MULTI-PASSIONATE CREATIVE | INSPIRATION | CREATIVE CONFIDENCE
This post is brought to you by the Joi Knows How Collective, an online community for multi-passionate creatives seeking impactful education, engaging resources, and genuine connections- away from the distractions of social media. Learn more here.
[dropcapYou[/dropcap] know that friend who just can’t seem to stick to one thing? The one oozing creativity out of her pores? The one starting project after project, but never quite settling down? She’s a multi-passionate creative, and so am I.
Generally, we have a hard time choosing one line of work or passion to pursue, because we feel drawn to many creative outlets and have the desire to express them all.
Unfortunately, being a multi-passionate creative is not something that’s modeled as “success” in today’s society, which makes navigating our professional lives that much more difficult.
The good news is, we’re more ready than ever to embrace diversity in our culture. Take for instance the ongoing discussion about the difference between introverted and extroverted people. Ten years ago, it was a null topic, and now there are T-shirts that say “Introverts Unite.” Go figure.
So why does being multi-passionate still make our society so uncomfortable? Why are we plagued by the phrase, “Jack of all trades, master of none?” There has to be a more inclusive outlook. In fact, the second part of the famous “master of none” couplet is often left out. The entire saying reads:
Chances are this is the first time you’ve heard the whole phrase, which speaks to the fact that our society only shines a light on one part of what it means to be multi-passionate.
Without the full context, the “master of none” saying is an insult. Yet, when we take a step back and look at the big picture, we realize that all people are worthy of celebration. All of it is beautiful and every type of person is worthy of success. Period.
Across the board, business advice urges us to choose one thing and get really good at it before moving on to the next. Likewise, we’re told that “riches are in the niches,” and we ought to find our “thing” and stick to it. I’m not here to argue that those avenues don’t lead to success.
It’s not my job to shame one way of thinking in order to glorify another. But guess what? For some of us choosing “one thing” is the same as telling us to do nothing at all.
Find one thing you’re good at and stick with it. Sounds easy enough, but for someone with varied interests and skills, choosing one thing means neglecting the rest. Let’s use my personal life experience as an example.
I love to sing and compose music, I couldn’t imagine my life without it.
I also can’t imagine a life where I’m not able to create visual artwork, from photography to painting, to professional doodling (it’s not a thing but let’s just pretend).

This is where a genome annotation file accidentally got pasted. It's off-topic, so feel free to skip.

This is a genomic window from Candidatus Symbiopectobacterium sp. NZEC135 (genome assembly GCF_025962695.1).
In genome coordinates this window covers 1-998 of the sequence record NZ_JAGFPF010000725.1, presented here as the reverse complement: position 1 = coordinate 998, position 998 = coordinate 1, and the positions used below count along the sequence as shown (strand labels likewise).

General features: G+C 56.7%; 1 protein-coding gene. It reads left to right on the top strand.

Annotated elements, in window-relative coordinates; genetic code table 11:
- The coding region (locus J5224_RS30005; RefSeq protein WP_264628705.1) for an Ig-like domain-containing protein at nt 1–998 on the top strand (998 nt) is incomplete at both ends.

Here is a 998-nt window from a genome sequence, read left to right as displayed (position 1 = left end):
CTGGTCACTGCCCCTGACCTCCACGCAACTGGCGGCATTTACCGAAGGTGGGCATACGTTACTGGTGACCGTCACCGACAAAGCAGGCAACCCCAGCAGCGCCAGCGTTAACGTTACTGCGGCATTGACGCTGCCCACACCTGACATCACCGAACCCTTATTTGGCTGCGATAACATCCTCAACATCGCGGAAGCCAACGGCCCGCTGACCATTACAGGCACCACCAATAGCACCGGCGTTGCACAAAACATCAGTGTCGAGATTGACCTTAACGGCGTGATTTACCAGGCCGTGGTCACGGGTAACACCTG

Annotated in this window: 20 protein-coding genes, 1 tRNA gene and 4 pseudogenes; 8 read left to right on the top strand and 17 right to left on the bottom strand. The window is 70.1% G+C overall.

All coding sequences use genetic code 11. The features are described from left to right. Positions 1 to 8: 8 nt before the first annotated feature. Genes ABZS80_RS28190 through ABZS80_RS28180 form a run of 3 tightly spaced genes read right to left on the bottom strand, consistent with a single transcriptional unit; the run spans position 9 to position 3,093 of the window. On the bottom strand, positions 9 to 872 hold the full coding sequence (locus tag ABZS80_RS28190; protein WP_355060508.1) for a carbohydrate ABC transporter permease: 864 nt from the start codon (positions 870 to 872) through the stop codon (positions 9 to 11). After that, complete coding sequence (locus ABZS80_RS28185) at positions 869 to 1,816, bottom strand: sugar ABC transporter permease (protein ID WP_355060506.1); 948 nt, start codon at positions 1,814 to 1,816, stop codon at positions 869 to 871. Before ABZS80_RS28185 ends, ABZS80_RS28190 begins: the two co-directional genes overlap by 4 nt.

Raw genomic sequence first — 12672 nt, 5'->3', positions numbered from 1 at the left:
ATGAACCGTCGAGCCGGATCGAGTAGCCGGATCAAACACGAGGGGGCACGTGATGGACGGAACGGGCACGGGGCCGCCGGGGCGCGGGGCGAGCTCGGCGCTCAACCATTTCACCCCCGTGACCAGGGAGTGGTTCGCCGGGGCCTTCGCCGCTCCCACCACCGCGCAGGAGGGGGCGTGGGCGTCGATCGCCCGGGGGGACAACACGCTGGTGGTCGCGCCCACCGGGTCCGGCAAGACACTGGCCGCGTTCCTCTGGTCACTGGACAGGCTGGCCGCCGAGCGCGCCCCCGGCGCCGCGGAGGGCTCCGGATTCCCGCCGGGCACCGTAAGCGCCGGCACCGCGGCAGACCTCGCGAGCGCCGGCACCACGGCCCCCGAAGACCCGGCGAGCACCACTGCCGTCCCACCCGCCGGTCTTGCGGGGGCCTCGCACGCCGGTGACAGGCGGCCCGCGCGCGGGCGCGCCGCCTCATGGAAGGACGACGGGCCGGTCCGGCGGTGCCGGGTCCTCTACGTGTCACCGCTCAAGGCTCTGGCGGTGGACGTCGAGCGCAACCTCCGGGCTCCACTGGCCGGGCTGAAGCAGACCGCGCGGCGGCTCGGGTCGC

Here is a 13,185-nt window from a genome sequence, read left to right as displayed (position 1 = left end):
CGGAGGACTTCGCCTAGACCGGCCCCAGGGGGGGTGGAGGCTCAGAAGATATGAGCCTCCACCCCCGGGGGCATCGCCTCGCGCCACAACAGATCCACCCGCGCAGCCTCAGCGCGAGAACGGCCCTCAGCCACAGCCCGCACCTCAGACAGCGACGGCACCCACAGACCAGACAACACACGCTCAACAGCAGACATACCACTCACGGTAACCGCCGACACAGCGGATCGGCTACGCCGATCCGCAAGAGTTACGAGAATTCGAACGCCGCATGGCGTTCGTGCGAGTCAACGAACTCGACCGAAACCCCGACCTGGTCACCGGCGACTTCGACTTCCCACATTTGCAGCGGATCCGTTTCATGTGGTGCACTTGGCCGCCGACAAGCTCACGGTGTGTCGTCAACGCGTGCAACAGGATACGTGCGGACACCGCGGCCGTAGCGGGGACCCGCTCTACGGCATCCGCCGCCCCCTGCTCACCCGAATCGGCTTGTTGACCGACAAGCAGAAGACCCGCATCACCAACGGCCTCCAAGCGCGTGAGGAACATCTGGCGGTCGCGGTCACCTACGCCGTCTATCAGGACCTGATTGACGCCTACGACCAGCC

I also love blogging, building my brand, and creating community.
I’m skilled in copywriting, content creation, and email marketing, oh, and I love to cook.
I’m proud to have many skills, talents, and passions—but it wasn’t always this way.
Let’s look back just a few years ago: I knew I wanted to share my gifts with the world. The problem was, I would start a project and get very excited about it, then once I got to the midpoint where it felt like I had to choose if I was really dedicated to the idea, I would jump ship.
The pressure of feeling like I had to pick one thing left me paralyzed.
I thought something was wrong with me. I was a wishy-washy failure. I couldn’t stick with anything long enough to find success. That toxic cycle of thoughts made me feel stuck.
The majority of multi-passionate creatives I’ve spoken with experience this same wave of self-deprecating emotion. What’s worse is that our culture glorifies those who can easily choose one path to stick to, while ignoring the rest of us.
What shifted in me was that I finally stopped fighting it. I stopped trying to be only a singer, only a crafter, only a writer. I started this blog because I felt that having a platform to share all of my talents would give me an excuse to pursue them equally.
The result has been a major growth in my self-confidence, a greater sense of purpose, and the peace of knowing that being multi-passionate is a gift that deserves to be celebrated. I’m not saying that starting a blog is the answer for everyone, but everyone deserves to feel that greater sense of purpose whether they have a solo passion or not.
We rarely run low on creative inspiration, and generally, aren’t afraid of trying new things. Yet, the story of how I finally began to share my many gifts remains rare amongst many of the people I’ve spoken to. Most are still trying to force themselves into a single category.
It’s time to change that.
I don’t want to show up at the multi-passionate party to find that only a handful of people are there. I want it to be a full-on rager with singers who also craft, writers who also dance, photographers who are also poets. All of us honoring our gifts and dipping into the punch bowl of creativity freely.
Being multi-passionate doesn’t mean that you lack focus, or the ability to follow through, or that success will never be yours. It does mean that you’ll have to be very confident in your decision to honor your many callings and be prepared for people to question you. It also means that you’ll need tools to help you overcome the self-doubt, shame, and confusion that comes from being a part of our culture that is left in the wings.
The thing to remember is this:
Being multi-passionate is a beautiful thing. It’s time to start celebrating it. I might even design a T-shirt for us.
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Until next time, keep creating.
For more content, along with mentorship and community, be sure to check out the Joi Knows How Collective, an online community for multi-passionate creatives and multi-passionate entrepreneurs. Learn more here.